I can’t even remember what year it was…thinking maybe early 90′s. I was 20 or so and surfing in Indonesia turned from a dream to a reality – good times. We would fly into Denpasar, stay a couple of days then on another plane to more remote Indonesia. Surfing and a love of travel led us to many remote places – West Java, Sumatra, Sumbawa, the Philipphines, Fiji, central America… Different cultures have always fascinated me and every trip I’d do the obligatory shell hunt. My favourite place in southern Sumbawa was a stretch of reef/beach that went for 10′s of kilometres. Every year I would hire a bike and drive to the end of the road and a little village called Nunga Dora – still horse and cart there, people living in tribal houses off the ground – amazing little village. The road ended here and it turned to goat track where the farmers would take their buffalo to a river mouth to bath and feed. Beyond that was endless beach where reef started at the waterline – it was a seashell gold mine. I would walk the hight tide line on the beach with a dozen or so village kids finding amazing clams, cowries and the find of finds – Nautilus shells.
I once on a trip to Panaitan Island between Sumatra and West Java lugged home a huge Giant clam (i think they are illegal to bring home now – mine was old and well and truly dead of course). Another year I stupidly brang back 50kgs of Indonesian sculpture – an actual tribal seat from Sumba – How I got away with that (total baggage weighed 80kgs) is another story, I was young and it was a time before airlines got Nazi on baggage allowances and even before Indonesians didn’t see an opportunity for a bribe…and I probably looked young and innocent.
Well I am still doing it today, but on a larger slightly more organised scale I hope…but still enjoying it. Not as many shell hunts these days though – i think I have enough anyway, but loving the pieces we source and the places we go.
It’s been an exhausting wait (by exhausting, that also includes frustrating, trying, annoying and costly), but our lighting has finally arrived. It was meant to be here early May of course, but whats a few months between customers?
Anyway, moving to the positive side, it’s all here, it looks amazing and has brightened up our lives (I’m good at dad jokes). there’s the very cool desk lamp style in Black, white and duck egg blue – the table lamps in black and white,Â three styles of pendants with gingham cotton cords and then the crochets – a lamp and a pendant…hope you love them as much as we do…
It’s nice to be able to travel and even nicer to find great traditional unique pieces to bring home. Pala Kilims are definitely in that field. There is something about the randomness that is really attractive. It’s always nice to find pieces that are like no other – isn’t that what everyone wants – to be unique. As Oscar Wilde says – be yourself, everyone else is taken – I think its the same for style and taste. The thought of having something that someone else has, doesn’t appeal to me at all unless it’s amazing or a necessity.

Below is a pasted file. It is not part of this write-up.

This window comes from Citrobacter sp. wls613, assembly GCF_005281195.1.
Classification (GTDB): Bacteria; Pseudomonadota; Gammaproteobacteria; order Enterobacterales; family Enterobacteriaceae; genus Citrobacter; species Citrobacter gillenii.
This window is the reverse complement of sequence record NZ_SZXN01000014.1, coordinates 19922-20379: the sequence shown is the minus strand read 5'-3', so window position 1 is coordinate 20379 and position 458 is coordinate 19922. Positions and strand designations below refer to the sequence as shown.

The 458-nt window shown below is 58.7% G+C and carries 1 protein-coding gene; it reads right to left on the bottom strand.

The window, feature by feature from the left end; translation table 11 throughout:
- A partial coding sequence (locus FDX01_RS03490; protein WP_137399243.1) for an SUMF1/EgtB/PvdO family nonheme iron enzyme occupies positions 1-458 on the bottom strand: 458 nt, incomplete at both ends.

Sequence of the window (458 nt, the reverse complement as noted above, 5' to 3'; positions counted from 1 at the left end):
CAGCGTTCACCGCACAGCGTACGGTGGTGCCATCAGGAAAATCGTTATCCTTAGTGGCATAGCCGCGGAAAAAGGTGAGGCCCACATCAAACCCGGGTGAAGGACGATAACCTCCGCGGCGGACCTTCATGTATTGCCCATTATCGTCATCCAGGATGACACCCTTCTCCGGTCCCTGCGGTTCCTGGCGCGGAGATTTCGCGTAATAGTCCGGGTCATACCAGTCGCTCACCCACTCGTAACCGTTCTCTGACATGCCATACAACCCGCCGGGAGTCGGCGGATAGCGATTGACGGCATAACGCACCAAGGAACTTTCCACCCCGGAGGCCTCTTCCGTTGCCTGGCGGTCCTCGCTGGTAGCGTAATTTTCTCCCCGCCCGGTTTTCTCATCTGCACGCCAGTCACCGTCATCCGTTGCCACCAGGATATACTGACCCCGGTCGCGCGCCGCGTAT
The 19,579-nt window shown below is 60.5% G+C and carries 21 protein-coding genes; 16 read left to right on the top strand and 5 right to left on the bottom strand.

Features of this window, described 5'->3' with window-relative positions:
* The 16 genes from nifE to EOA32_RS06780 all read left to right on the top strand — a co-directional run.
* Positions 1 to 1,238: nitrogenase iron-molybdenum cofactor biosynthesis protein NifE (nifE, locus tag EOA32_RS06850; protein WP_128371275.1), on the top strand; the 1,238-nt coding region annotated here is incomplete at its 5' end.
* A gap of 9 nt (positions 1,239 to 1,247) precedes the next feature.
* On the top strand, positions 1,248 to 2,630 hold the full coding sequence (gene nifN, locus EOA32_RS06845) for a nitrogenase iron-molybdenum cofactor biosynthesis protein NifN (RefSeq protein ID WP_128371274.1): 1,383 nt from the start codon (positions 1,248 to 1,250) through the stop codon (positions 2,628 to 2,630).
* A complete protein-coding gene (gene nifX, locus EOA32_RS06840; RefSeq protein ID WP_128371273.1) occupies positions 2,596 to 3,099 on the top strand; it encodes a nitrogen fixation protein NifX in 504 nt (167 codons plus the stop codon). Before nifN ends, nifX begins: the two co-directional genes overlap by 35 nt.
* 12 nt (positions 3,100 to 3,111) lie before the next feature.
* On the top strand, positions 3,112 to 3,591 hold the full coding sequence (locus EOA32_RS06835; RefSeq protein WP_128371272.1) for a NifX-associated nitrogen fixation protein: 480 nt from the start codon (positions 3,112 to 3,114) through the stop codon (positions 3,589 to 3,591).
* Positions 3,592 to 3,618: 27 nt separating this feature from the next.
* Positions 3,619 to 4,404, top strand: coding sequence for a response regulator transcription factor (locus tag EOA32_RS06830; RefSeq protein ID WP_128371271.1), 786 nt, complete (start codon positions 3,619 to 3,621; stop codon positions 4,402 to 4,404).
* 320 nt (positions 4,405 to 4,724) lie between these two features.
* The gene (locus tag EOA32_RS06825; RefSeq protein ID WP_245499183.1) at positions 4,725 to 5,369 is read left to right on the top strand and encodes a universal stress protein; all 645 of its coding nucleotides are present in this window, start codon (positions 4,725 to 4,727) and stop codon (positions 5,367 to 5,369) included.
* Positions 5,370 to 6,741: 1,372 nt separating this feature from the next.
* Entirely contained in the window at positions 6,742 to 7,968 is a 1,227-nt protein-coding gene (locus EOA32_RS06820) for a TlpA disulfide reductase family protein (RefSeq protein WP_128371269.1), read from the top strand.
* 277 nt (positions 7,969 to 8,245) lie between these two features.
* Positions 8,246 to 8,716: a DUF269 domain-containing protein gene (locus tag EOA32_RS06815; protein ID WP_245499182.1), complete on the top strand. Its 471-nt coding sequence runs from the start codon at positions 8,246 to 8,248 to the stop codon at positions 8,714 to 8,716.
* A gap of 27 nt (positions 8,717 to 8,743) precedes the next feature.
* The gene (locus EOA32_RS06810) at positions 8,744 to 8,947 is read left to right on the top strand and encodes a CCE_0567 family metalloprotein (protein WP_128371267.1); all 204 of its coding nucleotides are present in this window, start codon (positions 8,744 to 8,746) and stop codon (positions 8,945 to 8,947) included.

Pala Kilims are vintage rugs, usually long and very narrow, so on their own in original condition they are a little awkward for our Australian homes. As well as that, being aged, most we get to look at have some pretty decent holes, tears and stains etc in them, beyond the thought of liking the hole because it adds character. Searching through old pieces of carpet is also real fun, peeling back through maybes and nups to all of sudden find an amazing piece, with fantastic colour combinations of natural hues alongside vibrant almost fluoresecnt hits – they are artworks really. To produce them new these days is simply not viable. The labour, time and the use of colour variety – some pieces contain so many unique colours within a metre square its amazing.
So we pick pieces we love and have cushions made in varying sizes depending on the size of the original kilim to avoid wastage and maximise the piece and with the leftovers, patchworks are made, both cushions and rugs – each one of course a one-off and therefore unique. I even like taking photos of them. Pictured is a variety of cushions and of course the amazing patchwork rugs.
Yesterday I did some banners to encourage followers on facebook to follow us on instagram and when I started I thought what can I do? Then I remembered I had some shots I’d taken in India of locals taking photos of me taking photos of them…perfect for an instagram promotion!
It’s funny to look at them (the shots) and think we share the exact same moment in life and time – they have their photo of me and I have the photo of them. I love the idea and think it would be cool if it became a trend…it’s possible?
Here’s some photos taken in India of me taking photos of people taking photos of me ( say that fast, five times?). I love taking photos of people especially when we travel so when someone wants to take our/my photo I share their feeling, unless they are mistaking me for someone more well known (usually work with it). Actually in two of them, Tara and I were covered in dye after getting caught in a holi festival celebration and thats why they were taking photos of us. At first I thought it was the chance of a lifetime to capture the locals all colourful with ink from head to toe, until they decided we’d look better covered in colour as well. As soon as one brave kid started and peppered us once, it was open season for all – actually got a little full on…so much dye and dye, water and electronic devices don’t mix well…it was an experience.